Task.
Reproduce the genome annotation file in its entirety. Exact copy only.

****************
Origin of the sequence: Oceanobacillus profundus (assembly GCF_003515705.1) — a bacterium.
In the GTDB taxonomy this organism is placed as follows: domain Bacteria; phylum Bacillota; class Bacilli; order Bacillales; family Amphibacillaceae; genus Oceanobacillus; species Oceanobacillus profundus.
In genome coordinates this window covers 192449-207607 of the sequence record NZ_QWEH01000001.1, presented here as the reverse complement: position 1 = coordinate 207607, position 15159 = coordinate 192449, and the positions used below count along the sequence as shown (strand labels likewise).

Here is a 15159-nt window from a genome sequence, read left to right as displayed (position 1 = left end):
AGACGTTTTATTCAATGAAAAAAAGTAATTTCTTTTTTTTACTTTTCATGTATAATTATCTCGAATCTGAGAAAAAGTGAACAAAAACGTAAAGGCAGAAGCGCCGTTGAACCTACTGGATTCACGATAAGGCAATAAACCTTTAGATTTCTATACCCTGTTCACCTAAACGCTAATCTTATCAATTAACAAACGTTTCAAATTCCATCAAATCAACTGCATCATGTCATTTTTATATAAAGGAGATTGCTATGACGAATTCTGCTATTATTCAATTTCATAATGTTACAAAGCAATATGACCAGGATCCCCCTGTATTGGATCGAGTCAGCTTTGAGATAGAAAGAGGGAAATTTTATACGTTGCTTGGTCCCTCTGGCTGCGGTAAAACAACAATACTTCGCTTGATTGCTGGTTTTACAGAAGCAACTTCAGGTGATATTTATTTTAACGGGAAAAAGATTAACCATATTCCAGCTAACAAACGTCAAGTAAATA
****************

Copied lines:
Origin of the sequence: Oceanobacillus profundus (assembly GCF_003515705.1) — a bacterium.
In the GTDB taxonomy this organism is placed as follows: domain Bacteria; phylum Bacillota; class Bacilli; order Bacillales; family Amphibacillaceae; genus Oceanobacillus; species Oceanobacillus profundus.
In genome coordinates this window covers 192449-207607 of the sequence record NZ_QWEH01000001.1, presented here as the reverse complement: position 1 = coordinate 207607, position 15159 = coordinate 192449, and the positions used below count along the sequence as shown (strand labels likewise).

Here is a 15159-nt window from a genome sequence, read left to right as displayed (position 1 = left end):
AGACGTTTTATTCAATGAAAAAAAGTAATTTCTTTTTTTTACTTTTCATGTATAATTATCTCGAATCTGAGAAAAAGTGAACAAAAACGTAAAGGCAGAAGCGCCGTTGAACCTACTGGATTCACGATAAGGCAATAAACCTTTAGATTTCTATACCCTGTTCACCTAAACGCTAATCTTATCAATTAACAAACGTTTCAAATTCCATCAAATCAACTGCATCATGTCATTTTTATATAAAGGAGATTGCTATGACGAATTCTGCTATTATTCAATTTCATAATGTTACAAAGCAATATGACCAGGATCCCCCTGTATTGGATCGAGTCAGCTTTGAGATAGAAAGAGGGAAATTTTATACGTTGCTTGGTCCCTCTGGCTGCGGTAAAACAACAATACTTCGCTTGATTGCTGGTTTTACAGAAGCAACTTCAGGTGATATTTATTTTAACGGGAAAAAGATTAACCATATTCCAGCTAACAAACGTCAAGTAAATA